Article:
Timo Glock believes George Russell suffered from a typical “carelessness” when he crashed on the final lap of the Singapore Grand Prix.
Russell had looked in contention for just his second Formula 1 win on Sunday but he left empty handed after clipping the wall in the final lap.
Russell was left “devastated” after the accident, coming away with nothing when he had potentially looked favourite for victory while he charged in the final stint.
George Russell gives Ferrari the momentum over Mercedes
Former Toyota driver Glock believes it is not the first time Russell has shown a lack of concentration.
Russell’s evening quickly unravelled when he followed Lando Norris into the wall at Turn 10 but while the McLaren man got away with a light bump, Russell’s was more significant, sending him into the barrier and out of the race.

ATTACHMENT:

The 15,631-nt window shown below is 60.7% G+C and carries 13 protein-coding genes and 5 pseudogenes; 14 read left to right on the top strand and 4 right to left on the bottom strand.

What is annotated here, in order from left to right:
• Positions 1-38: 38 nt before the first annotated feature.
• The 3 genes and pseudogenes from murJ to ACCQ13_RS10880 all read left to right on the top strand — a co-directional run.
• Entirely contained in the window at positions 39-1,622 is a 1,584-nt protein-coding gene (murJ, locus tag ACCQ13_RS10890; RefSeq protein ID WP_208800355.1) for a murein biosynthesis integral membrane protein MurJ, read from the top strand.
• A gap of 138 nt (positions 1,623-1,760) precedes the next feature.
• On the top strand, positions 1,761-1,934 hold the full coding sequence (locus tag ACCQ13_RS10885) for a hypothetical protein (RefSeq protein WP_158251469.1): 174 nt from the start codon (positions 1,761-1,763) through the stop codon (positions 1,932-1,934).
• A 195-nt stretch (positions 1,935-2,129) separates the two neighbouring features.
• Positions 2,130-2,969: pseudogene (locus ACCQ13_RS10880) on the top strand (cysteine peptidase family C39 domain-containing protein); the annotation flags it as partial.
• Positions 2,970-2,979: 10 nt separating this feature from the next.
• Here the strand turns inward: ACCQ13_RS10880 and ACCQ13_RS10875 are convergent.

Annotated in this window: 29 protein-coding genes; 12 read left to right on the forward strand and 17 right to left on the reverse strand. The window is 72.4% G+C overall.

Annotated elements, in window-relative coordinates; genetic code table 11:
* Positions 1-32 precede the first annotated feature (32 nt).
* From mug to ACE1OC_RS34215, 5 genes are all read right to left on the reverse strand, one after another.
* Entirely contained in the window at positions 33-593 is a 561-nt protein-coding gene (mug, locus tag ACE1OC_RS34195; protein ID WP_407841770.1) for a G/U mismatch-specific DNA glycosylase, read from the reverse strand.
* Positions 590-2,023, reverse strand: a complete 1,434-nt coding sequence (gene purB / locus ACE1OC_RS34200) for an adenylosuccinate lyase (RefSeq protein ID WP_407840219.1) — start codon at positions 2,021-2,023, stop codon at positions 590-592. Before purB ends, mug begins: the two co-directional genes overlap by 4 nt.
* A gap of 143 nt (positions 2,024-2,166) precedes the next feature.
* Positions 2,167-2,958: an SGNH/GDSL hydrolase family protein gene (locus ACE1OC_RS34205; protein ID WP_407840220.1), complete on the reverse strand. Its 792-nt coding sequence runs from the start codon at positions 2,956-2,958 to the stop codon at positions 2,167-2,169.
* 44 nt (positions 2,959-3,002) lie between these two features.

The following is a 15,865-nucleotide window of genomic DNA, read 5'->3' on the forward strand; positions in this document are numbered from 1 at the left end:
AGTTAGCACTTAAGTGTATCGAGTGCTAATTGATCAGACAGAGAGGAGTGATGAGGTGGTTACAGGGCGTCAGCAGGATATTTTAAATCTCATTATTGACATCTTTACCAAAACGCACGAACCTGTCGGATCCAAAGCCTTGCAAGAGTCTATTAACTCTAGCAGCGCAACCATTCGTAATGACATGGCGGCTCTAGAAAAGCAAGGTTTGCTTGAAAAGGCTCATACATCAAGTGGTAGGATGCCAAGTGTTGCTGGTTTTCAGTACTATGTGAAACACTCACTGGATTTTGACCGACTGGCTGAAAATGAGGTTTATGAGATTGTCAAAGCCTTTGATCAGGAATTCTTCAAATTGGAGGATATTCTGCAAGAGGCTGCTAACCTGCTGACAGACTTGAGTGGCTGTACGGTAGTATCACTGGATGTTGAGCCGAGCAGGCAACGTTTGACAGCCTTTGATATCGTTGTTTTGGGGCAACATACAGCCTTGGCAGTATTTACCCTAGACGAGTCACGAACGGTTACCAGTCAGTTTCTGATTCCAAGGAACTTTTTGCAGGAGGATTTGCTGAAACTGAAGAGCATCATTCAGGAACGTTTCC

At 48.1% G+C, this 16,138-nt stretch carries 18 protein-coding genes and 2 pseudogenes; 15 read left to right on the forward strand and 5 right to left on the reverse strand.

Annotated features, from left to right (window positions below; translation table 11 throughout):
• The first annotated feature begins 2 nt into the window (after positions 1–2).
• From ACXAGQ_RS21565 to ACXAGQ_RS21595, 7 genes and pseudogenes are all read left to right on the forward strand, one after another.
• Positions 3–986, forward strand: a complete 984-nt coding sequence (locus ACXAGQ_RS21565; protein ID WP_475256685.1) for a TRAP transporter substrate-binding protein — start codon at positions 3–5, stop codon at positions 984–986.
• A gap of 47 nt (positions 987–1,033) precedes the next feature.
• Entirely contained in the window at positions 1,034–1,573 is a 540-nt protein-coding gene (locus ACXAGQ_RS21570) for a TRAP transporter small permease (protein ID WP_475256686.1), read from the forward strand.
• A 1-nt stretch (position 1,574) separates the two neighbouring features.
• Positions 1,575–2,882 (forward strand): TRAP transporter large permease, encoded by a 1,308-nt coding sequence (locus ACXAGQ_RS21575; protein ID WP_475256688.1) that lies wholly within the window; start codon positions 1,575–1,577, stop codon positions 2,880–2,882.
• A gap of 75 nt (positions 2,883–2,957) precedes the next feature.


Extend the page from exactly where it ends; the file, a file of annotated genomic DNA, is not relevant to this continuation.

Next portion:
Glock believes this is something that “can happen to a Russell” and insinuated that it is not the first time the 25-year-old has made a costly mistake.
“Mercedes went full risk on George Russell, they put all their eggs in one basket, all in for the win,” Glock wrote in his Sky Germany column. “Russell pushed hard to close the gap to the front and fight for the podium and possibly victory.
“Then there was this little carelessness, which can also happen to a Russell. Up until then he had driven a faultless race. On a street circuit like Singapore, a millisecond of carelessness can lead you into a mistake and then the race is over for you, even on the last lap.”
The crash cut Mercedes’ points haul from 27 to 15 which, considering it was Ferrari who won the race, put Mercedes under pressure in the Constructors’ standings. The Silver Arrows lead Ferrari by 24 points but Glock believes the momentum is in Maranello.
“In the race behind Red Bull, the momentum in the Constructors’ Championship is clearly with Ferrari at the moment,” the 41-year-old said. “You have to wait and see how the next races in Japan and Austin will go.
“At the moment, the Scuderia has found the way to keep the car in a good window over the race distance and has eradicated the mistakes they made before. They have more control now, also thanks to Fred Vasseur, whose work is starting to bear fruit.”